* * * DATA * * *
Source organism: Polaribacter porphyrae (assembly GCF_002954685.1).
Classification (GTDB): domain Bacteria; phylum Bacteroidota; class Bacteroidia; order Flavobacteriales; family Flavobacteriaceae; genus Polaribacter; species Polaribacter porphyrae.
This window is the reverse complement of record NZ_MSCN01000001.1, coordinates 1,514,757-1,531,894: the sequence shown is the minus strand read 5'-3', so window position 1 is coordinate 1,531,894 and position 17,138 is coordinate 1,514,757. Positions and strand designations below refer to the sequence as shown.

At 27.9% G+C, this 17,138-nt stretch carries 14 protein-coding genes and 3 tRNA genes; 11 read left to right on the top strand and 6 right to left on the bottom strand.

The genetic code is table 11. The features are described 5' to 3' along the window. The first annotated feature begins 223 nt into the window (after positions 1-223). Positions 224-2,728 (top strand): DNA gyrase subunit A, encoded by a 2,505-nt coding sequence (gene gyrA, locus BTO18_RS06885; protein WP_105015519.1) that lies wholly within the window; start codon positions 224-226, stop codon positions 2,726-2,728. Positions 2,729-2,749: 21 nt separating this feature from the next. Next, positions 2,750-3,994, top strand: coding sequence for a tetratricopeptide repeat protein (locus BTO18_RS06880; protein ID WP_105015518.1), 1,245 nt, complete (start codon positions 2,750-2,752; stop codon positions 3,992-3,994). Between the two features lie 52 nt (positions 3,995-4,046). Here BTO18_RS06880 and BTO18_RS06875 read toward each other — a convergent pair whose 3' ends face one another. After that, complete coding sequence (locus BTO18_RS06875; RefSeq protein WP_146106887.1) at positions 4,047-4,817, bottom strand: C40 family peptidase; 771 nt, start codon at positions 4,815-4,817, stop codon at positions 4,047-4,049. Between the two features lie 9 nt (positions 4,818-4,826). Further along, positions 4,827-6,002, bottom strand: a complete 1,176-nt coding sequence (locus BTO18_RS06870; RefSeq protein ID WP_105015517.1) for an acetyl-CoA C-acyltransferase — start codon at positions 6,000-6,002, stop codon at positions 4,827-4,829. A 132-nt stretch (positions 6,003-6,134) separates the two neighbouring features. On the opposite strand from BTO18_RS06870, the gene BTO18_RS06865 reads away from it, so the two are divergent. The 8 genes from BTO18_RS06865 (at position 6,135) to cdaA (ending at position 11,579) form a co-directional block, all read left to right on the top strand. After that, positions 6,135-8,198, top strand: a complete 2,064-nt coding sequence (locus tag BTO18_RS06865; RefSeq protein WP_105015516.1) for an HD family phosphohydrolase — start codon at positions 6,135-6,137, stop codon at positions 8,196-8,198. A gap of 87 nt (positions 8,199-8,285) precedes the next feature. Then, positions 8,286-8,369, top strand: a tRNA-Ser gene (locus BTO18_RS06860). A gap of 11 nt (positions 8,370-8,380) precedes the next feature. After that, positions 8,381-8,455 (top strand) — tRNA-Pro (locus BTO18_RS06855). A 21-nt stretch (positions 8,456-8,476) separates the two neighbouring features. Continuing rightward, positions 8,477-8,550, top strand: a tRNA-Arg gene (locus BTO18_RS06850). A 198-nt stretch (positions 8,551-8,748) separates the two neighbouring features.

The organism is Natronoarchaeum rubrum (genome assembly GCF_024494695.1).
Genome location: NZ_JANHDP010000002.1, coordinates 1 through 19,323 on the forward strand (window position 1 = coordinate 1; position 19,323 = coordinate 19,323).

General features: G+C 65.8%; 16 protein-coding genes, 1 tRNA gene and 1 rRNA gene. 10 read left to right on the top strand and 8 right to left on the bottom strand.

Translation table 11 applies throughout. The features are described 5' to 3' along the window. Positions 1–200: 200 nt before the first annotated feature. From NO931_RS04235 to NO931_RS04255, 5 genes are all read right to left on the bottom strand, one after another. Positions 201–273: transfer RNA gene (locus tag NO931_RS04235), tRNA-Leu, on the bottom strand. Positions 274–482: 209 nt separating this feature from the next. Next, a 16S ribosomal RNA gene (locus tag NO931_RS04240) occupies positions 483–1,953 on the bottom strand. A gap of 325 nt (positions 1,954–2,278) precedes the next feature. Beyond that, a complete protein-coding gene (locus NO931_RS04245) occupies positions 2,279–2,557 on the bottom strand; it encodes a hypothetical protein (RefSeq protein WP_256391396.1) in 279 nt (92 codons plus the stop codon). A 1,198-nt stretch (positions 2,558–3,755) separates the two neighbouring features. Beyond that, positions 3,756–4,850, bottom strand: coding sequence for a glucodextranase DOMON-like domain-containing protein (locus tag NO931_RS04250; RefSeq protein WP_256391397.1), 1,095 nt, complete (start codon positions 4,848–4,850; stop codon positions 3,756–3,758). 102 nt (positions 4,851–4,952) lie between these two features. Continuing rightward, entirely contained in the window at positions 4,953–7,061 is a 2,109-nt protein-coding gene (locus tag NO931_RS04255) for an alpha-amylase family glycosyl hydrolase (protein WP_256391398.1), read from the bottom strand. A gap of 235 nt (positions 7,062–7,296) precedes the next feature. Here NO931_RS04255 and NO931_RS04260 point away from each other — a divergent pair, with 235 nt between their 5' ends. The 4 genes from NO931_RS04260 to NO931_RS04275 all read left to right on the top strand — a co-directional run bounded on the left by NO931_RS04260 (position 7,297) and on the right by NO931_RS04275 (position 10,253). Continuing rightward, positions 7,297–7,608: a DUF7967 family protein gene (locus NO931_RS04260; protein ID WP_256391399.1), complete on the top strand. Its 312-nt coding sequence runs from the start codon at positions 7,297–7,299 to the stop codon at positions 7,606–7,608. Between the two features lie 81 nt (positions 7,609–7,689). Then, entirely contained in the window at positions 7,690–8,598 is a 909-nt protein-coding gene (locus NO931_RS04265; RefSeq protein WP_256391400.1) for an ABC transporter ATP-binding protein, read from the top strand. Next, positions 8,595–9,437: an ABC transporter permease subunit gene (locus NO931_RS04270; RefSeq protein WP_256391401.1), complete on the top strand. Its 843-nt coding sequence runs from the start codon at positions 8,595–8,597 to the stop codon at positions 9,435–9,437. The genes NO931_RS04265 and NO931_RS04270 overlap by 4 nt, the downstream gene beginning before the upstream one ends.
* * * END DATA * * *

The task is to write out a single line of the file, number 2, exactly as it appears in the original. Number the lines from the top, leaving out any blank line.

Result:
Classification (GTDB): domain Bacteria; phylum Bacteroidota; class Bacteroidia; order Flavobacteriales; family Flavobacteriaceae; genus Polaribacter; species Polaribacter porphyrae.